During development of pancreatic cancer, alternatively activated macrophages contribute to fibrogenesis, pancreatic intraepithelial neoplasia (PanIN) lesion growth, and generation of an immunosuppressive environment. Here, we show that the immunomodulatory agent pomalidomide depletes pancreatic lesion areas of alternatively activated macrophage populations. Pomalidomide treatment resulted in downregulation of interferon regulatory factor 4, a transcription factor for M2 macrophage polarization. Pomalidomide-induced absence of alternatively activated macrophages led to a decrease in fibrosis at PanIN lesions and in syngeneic tumors; this was due to generation of an inflammatory, immune-responsive environment with increased expression of IL1α and presence of activated (IFNγ-positive) CD4+ and CD8+ T-cell populations. Our results indicate that pomalidomide could be used to decrease fibrogenesis in pancreatic cancer and may be ideal as a combination treatment with chemotherapeutic drugs or other immunotherapies. Significance: These findings reveal new insights into how macrophage populations within the pancreatic cancer microenvironment can be modulated, providing the means to turn the microenvironment from immunosuppressive to immune-responsive.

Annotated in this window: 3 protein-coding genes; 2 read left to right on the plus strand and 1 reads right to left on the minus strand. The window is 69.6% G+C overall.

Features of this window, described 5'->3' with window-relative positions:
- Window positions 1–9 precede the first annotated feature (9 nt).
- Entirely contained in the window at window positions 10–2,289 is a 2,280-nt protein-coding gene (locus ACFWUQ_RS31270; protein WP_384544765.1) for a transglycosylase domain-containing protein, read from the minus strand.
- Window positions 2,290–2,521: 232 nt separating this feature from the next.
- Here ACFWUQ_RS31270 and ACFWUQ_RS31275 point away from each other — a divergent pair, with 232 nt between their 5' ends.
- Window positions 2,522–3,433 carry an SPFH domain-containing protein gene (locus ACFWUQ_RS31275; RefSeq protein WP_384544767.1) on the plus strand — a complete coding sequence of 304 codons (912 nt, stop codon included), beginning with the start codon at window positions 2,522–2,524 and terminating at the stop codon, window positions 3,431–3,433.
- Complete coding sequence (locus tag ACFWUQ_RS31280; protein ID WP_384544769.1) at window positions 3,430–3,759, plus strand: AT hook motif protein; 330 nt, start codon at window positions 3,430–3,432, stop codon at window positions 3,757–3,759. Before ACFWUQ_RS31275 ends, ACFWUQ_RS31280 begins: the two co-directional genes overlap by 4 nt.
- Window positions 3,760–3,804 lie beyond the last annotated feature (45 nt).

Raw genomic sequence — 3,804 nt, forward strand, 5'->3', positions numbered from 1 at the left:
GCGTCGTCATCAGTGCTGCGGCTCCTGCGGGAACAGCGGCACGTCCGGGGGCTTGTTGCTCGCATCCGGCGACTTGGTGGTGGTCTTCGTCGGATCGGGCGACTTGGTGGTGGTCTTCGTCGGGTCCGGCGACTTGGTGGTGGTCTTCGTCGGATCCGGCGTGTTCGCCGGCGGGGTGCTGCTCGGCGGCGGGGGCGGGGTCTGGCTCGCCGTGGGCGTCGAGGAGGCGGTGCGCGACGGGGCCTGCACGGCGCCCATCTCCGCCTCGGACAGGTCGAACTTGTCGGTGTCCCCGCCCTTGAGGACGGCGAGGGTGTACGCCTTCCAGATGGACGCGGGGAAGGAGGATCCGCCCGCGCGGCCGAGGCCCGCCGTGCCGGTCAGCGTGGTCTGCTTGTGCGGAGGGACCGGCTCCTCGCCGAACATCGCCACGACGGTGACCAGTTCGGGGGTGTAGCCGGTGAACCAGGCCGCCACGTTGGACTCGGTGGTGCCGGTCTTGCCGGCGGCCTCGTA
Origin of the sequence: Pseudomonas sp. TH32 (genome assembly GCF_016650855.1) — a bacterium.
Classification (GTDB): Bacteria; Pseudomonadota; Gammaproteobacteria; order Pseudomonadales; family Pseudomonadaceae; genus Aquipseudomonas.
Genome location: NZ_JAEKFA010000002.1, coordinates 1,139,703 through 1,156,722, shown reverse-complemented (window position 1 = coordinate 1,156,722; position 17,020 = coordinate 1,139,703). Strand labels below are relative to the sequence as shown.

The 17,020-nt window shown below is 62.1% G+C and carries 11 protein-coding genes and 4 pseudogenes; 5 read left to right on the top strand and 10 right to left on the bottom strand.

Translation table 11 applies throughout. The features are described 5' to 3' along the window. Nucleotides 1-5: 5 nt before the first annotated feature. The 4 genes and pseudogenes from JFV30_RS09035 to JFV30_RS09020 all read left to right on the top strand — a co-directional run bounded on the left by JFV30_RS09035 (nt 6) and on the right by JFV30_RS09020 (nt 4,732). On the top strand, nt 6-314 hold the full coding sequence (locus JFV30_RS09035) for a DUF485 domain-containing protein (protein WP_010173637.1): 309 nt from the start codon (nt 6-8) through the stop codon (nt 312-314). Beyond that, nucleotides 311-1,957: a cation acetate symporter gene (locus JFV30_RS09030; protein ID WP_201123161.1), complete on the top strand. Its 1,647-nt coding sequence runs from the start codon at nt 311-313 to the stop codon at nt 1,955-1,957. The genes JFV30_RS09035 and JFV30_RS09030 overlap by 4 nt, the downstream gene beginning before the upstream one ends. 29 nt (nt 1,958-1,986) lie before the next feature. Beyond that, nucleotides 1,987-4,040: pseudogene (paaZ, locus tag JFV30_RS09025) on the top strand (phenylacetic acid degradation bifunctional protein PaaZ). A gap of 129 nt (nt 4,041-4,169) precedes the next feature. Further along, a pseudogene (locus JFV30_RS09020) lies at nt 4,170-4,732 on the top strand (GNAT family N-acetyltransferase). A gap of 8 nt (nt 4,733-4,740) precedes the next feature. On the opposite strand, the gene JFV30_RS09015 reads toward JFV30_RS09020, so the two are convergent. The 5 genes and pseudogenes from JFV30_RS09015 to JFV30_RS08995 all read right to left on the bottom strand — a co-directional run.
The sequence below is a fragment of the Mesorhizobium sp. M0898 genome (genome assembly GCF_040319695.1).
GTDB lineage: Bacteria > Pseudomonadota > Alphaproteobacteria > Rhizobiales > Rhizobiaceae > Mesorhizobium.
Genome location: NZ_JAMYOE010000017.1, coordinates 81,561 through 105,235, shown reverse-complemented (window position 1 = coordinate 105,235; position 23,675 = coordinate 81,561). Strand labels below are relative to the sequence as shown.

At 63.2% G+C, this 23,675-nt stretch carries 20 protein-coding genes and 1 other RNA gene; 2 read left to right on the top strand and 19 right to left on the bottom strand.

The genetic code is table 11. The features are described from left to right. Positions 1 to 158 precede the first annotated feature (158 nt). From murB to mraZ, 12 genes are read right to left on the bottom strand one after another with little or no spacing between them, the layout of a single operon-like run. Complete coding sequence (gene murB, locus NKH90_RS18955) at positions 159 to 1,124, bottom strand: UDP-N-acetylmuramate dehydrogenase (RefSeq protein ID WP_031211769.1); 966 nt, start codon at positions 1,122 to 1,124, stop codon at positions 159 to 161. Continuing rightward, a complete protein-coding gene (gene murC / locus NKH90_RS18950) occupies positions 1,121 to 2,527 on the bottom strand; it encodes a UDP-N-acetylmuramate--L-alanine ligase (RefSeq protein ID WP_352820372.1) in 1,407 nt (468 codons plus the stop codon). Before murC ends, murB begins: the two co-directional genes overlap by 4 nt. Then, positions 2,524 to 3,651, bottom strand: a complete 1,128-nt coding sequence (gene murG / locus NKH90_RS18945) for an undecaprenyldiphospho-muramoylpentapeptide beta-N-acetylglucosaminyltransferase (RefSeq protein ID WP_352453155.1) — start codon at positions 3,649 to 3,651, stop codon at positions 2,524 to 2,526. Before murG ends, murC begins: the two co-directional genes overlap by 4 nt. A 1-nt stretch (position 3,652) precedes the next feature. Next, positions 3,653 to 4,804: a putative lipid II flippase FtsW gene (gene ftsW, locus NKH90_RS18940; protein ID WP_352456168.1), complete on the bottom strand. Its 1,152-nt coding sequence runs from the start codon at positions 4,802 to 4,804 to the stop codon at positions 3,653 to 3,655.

ASJC Scopus subject areas
- Cancer Research